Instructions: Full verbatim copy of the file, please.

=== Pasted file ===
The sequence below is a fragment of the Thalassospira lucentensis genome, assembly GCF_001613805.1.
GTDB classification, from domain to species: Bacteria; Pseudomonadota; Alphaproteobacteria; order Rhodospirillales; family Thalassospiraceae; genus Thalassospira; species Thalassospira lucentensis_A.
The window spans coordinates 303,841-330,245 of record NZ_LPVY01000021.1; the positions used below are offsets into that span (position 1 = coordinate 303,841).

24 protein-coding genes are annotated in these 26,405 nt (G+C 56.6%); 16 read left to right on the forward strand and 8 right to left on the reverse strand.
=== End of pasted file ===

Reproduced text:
The sequence below is a fragment of the Thalassospira lucentensis genome, assembly GCF_001613805.1.
GTDB classification, from domain to species: Bacteria; Pseudomonadota; Alphaproteobacteria; order Rhodospirillales; family Thalassospiraceae; genus Thalassospira; species Thalassospira lucentensis_A.
The window spans coordinates 303,841-330,245 of record NZ_LPVY01000021.1; the positions used below are offsets into that span (position 1 = coordinate 303,841).

24 protein-coding genes are annotated in these 26,405 nt (G+C 56.6%); 16 read left to right on the forward strand and 8 right to left on the reverse strand.